Homilette for Thursday, August 7, 2008

Thursday of the Eighteenth Week in Ordinary Time

(Matthew 16:13-23)

We have heard the central question of this gospel passage many times. Perhaps we remember Peter’s answer as if it were our telephone number. But can we appreciate its implications? “Who do people say the Son of Man is?” Jesus asks. Of course, he is talking about himself, the Son of Man; that is, the human who does God’s work. The question asks, “What more is Jesus?” Peter gives the answer that we all know. He is “the Christ, the Son of the living God.” Now what does this mean?

Peter thinks that being the son of God, Jesus will not have to suffer. Like the son of a king will never be served a lousy meal, Jesus -- in Peter’s mind -- will never suffer at human hands. Perhaps we, like Peter, cringe at the thought of God’s son undergoing one of the cruelest forms of execution in history! But Jesus must suffer or he would not be doing God’s work. Through Jesus’ suffering God extends to every human the offer of salvation.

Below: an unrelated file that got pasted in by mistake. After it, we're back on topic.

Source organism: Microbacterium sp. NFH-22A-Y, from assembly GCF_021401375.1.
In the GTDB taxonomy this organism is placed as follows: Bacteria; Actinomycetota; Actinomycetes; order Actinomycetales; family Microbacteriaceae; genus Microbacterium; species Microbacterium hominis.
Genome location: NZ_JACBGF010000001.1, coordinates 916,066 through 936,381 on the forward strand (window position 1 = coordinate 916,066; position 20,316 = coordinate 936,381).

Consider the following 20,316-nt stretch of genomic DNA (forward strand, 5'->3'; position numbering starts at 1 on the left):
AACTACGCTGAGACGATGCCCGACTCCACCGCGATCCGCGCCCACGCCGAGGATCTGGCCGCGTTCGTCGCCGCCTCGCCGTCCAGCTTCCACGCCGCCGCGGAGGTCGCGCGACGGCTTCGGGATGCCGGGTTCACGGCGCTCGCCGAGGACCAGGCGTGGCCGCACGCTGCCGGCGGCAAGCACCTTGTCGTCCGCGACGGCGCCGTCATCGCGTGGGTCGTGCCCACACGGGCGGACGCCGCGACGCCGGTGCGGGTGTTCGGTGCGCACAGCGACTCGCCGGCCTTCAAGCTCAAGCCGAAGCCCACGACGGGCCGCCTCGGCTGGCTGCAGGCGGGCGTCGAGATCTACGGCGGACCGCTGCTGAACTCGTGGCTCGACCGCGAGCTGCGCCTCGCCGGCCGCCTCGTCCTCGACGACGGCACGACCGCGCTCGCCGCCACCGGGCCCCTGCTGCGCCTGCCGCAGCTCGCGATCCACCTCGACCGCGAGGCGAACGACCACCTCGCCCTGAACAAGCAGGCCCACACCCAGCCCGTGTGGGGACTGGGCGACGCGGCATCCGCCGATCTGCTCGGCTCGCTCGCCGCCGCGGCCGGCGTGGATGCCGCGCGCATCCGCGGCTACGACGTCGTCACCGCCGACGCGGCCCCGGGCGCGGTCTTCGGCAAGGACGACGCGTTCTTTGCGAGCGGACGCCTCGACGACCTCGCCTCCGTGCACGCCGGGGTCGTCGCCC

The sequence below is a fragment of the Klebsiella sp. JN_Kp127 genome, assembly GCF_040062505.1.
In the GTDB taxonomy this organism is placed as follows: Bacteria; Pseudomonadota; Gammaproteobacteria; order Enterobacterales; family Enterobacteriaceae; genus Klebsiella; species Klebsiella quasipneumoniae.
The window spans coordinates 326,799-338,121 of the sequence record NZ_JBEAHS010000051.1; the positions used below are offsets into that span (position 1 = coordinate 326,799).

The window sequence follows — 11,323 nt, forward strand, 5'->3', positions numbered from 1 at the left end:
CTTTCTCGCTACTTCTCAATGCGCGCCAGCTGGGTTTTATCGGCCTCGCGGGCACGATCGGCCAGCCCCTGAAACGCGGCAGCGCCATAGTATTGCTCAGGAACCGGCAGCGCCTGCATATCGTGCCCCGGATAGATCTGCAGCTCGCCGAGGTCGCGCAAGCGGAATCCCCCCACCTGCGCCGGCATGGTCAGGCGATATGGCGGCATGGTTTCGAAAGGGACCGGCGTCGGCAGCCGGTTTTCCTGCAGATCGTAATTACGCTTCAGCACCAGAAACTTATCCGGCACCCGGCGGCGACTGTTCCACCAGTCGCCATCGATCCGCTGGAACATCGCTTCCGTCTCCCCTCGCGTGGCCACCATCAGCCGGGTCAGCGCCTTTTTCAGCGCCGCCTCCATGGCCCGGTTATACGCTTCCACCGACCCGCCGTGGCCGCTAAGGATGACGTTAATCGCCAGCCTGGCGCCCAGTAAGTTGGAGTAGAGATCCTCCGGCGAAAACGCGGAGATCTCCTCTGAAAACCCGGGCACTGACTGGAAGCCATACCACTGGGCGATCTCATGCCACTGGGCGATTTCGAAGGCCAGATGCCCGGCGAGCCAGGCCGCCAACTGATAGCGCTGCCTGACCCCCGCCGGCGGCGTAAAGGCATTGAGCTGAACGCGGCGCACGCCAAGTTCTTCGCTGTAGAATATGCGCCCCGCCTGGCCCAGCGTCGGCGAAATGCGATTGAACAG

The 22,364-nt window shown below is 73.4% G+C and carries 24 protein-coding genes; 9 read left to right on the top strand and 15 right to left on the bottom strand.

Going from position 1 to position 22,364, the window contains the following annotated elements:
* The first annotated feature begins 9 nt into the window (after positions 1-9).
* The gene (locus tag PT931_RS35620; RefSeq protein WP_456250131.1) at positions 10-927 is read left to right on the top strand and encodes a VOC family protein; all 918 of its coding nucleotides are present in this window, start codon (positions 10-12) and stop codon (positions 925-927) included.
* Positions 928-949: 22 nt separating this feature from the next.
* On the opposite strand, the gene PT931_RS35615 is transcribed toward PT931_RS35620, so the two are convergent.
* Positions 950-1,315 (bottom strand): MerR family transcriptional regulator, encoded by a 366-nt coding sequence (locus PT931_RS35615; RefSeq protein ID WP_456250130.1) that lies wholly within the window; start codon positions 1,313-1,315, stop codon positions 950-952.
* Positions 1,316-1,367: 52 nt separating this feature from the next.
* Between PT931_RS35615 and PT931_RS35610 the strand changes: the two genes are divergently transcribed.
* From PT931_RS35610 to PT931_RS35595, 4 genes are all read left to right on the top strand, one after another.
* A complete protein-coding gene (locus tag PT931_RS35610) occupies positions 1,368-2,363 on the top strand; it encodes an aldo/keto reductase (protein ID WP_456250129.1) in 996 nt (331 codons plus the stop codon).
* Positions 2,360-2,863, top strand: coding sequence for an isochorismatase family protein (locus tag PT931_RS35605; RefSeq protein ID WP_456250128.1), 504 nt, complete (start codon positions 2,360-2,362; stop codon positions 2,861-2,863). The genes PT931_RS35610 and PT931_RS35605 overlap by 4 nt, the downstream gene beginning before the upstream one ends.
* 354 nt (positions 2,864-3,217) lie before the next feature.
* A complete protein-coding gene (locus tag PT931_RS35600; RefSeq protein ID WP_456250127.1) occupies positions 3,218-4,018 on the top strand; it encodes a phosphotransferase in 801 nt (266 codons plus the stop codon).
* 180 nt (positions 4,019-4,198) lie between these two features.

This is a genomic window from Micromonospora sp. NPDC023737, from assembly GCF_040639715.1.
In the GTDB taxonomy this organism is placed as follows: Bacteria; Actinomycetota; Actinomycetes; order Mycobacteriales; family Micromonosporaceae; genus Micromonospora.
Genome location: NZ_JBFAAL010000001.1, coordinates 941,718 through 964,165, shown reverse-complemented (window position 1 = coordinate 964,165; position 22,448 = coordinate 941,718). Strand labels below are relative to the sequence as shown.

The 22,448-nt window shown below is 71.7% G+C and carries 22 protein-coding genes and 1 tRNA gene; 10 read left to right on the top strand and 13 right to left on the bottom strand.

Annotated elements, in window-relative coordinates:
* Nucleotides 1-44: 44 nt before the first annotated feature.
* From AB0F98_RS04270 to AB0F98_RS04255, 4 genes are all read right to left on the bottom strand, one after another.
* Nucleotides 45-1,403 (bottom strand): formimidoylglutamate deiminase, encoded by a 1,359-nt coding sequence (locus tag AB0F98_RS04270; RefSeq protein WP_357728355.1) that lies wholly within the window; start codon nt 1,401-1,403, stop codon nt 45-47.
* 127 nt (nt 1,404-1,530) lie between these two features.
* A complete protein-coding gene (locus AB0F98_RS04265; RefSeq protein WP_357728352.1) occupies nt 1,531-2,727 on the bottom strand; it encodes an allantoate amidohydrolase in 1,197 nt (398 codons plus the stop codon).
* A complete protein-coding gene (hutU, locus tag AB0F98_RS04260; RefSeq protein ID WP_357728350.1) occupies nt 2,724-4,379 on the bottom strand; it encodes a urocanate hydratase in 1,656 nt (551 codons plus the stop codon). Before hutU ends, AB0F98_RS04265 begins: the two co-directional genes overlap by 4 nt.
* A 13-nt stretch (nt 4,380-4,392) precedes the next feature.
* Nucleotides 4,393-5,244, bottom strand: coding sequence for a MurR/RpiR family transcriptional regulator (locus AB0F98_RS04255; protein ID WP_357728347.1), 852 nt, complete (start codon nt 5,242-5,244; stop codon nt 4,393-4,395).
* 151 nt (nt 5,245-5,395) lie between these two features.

Humans experience salvation by recognizing Jesus as the one who died for them. This recognition is not a simple “I believe” if asked about Christ. No, it entails suffering with Jesus when we are called to it as all humans are and no human likes. But now we can accept suffering calmly. It is something like primitive humans’ controlling fire. For a long time, humans reeled from fire’s intensity and feared its power. But then they saw that they might use it for cooking, farming, and keeping warm. We do not look for suffering and pray that the suffering that comes our way is not beyond our strength. But we accept it knowing that endured in solidarity with Jesus, it gives rise to our salvation.